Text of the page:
American Society For Nutrition

Interview with EB14 Symposium Co-Chair Mike Kelley

Interview with EB14 Symposium Co-Chair Mike Kelley

Excellence in Nutrition Research and Practice
A Conversation with ASN Scientific Sessions Speaker Dr. Michael Kelley

ASN's Scientific Sessions & Annual Meeting at Experimental Biology (EB) is less than 2 months away, taking place April 26-30 in San Diego, and featuring cutting-edge research from the field's most respected minds.  In today's interview, we were lucky to speak with a moderator of one of the sessions, Dr. Michael Kelley, Senior Principal Scientist for the Wm. Wrigley Jr. Company.  Dr. Kelley will be co-chairing the session, “Neurocognition: The Food-Brain Connection,” along with Dr. Naiman A. Khan of the University of Illinois at Urbana-Champaign.  Other presenters at the session--which will be held on April 28 from 8:00 am to 12:30 pm--include Dr. James Hill of the University of Colorado's Anschutz Medical Campus, the University of Michigan's Dr. Kent Berridge, Dr. Nicole Avena of Columbia University's New York Obesity Research Center, Dr. Hisham Ziauddeen of the University of Cambridge, Dr. Miguel Alonso-Alonso of Harvard University, and the University of Alabama's Dr. David Allison. The symposium is organized by the Nutrition Translation RIS in collaboration with ILSI NA. For more information on these and other EB 2014 sessions please see ASN's meeting website.

Interviewer: Could you begin by telling readers what they should expect from your upcoming EB session?

Dr. Kelley: There has been a great deal of discussion in both the media and scientific literature in recent years regarding how certain foods or ingredients may or may not drive eating behaviors. While observations about some foods do seem to stand out, a group of us in ASN's Nutrition Translation Research Interest Section (RIS) realized last year at EB that there had not yet been a comprehensive session to look at this topic.  So we set about creating a symposium that would examine whether some foods may increase dietary intake. The result is a session that will begin with where we stand in regards to terminology, mechanism of action, methodologies, metrics and different types of outcome measures in this field. Then we will have two presentations on the proposed phenomenon of “food addiction.”  One of the presenters will cover what supports the concept of food addiction, and the other will argue why that concept is not supported. After that, we will discuss how we can measure the brain's response to food and link this to eating behavior. Central to the review will be questions of what current technologies tell us, what they are not capable of telling us, and where we should go from there.  We will wrap up with ways to apply existing standards of research and good study design to this field going forward.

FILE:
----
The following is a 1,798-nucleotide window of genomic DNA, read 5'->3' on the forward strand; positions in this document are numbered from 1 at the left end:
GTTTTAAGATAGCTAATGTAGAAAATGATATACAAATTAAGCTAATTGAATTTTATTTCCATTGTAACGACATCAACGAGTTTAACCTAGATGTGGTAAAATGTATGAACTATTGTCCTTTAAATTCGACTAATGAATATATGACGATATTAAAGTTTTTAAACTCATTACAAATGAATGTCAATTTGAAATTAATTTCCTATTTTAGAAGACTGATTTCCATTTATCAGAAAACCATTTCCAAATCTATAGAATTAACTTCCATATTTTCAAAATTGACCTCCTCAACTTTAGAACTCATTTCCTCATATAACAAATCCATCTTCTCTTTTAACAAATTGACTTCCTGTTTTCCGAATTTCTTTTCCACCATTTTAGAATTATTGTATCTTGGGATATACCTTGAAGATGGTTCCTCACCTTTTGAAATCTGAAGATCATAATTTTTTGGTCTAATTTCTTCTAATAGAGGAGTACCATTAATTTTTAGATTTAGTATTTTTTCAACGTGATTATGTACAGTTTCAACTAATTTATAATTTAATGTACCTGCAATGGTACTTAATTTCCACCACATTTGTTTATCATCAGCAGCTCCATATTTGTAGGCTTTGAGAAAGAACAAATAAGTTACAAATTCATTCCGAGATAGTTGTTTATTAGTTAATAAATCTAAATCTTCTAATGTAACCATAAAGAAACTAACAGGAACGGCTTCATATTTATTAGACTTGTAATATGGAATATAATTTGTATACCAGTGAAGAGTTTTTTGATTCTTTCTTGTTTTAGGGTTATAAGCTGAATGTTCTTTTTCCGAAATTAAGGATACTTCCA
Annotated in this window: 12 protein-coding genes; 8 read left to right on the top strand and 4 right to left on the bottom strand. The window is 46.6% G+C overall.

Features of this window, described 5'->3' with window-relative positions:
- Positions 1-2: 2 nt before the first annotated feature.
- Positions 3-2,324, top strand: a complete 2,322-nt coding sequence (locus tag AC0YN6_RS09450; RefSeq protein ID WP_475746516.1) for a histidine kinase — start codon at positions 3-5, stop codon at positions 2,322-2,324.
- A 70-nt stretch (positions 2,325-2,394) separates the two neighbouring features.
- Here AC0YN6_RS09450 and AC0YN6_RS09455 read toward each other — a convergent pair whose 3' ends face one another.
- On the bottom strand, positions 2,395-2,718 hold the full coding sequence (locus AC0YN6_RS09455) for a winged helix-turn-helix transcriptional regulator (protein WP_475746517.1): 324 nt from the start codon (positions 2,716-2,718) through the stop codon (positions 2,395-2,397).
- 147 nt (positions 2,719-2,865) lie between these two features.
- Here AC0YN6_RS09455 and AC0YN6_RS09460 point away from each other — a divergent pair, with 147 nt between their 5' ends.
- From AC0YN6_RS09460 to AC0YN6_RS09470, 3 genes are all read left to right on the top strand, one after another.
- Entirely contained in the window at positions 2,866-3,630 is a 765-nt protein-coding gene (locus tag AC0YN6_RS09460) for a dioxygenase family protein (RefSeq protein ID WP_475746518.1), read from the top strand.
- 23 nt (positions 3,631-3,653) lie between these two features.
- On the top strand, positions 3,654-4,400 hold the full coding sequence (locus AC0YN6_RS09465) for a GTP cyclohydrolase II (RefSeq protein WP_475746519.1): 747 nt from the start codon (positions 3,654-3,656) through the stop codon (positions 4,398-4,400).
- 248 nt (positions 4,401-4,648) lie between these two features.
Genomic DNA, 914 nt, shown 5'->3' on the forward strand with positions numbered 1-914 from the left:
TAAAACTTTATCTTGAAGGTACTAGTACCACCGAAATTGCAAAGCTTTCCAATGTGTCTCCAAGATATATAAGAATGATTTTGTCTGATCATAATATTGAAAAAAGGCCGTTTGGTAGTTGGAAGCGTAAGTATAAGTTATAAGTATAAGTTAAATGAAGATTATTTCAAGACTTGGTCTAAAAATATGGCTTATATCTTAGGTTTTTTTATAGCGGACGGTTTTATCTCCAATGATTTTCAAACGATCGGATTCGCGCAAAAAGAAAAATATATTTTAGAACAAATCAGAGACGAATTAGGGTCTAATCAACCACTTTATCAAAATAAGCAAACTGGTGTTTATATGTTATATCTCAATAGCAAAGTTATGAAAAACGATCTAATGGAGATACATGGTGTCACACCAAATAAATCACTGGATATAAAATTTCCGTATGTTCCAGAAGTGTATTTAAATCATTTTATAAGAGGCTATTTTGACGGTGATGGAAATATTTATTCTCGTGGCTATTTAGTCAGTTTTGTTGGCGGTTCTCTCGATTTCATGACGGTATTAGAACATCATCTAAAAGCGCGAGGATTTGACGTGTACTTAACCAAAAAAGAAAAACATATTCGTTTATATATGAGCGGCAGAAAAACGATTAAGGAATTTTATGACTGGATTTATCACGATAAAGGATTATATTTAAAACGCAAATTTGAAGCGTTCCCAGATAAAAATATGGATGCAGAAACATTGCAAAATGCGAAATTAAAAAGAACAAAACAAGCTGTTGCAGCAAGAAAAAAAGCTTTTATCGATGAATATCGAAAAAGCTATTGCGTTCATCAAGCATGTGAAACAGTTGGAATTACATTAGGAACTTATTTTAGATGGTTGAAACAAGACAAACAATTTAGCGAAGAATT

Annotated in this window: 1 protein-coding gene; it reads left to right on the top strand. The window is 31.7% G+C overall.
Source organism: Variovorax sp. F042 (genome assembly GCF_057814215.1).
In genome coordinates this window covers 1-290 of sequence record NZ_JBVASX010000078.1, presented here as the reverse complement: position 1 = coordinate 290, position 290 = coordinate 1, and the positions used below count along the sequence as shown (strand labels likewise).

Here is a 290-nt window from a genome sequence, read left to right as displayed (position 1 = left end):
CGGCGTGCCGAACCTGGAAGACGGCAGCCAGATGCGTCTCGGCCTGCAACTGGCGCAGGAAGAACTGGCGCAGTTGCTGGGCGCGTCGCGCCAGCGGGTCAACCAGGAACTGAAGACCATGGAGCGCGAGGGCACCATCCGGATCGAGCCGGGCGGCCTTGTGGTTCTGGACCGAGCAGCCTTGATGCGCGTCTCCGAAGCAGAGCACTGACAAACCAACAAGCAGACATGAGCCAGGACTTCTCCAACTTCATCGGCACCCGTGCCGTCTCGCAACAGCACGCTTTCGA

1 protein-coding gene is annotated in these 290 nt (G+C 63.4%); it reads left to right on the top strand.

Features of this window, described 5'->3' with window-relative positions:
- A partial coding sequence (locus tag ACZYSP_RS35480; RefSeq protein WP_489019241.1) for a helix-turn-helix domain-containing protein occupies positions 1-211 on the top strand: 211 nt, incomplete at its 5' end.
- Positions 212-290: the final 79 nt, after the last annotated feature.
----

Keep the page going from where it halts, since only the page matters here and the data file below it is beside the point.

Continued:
Interviewer: Why is the connection between neurocognition and nutrition so important?

Dr. Kelley: The term “neurocognition” implies a working relationship between cognitive systems and the nervous system which supplies inputs and receives outputs from the cognitive systems. However, we are still uncertain of the effect of foods or their components on our cognitive processes, including the possibility of contributing to a failure to regulate eating behaviors. Alternatively, we want to know how our cognitive processes are capable of determining what and when we eat, and whether certain foods or flavors might contribute to those processes.

Interviewer: What future directions would you like to see research in this area taking in the next several years?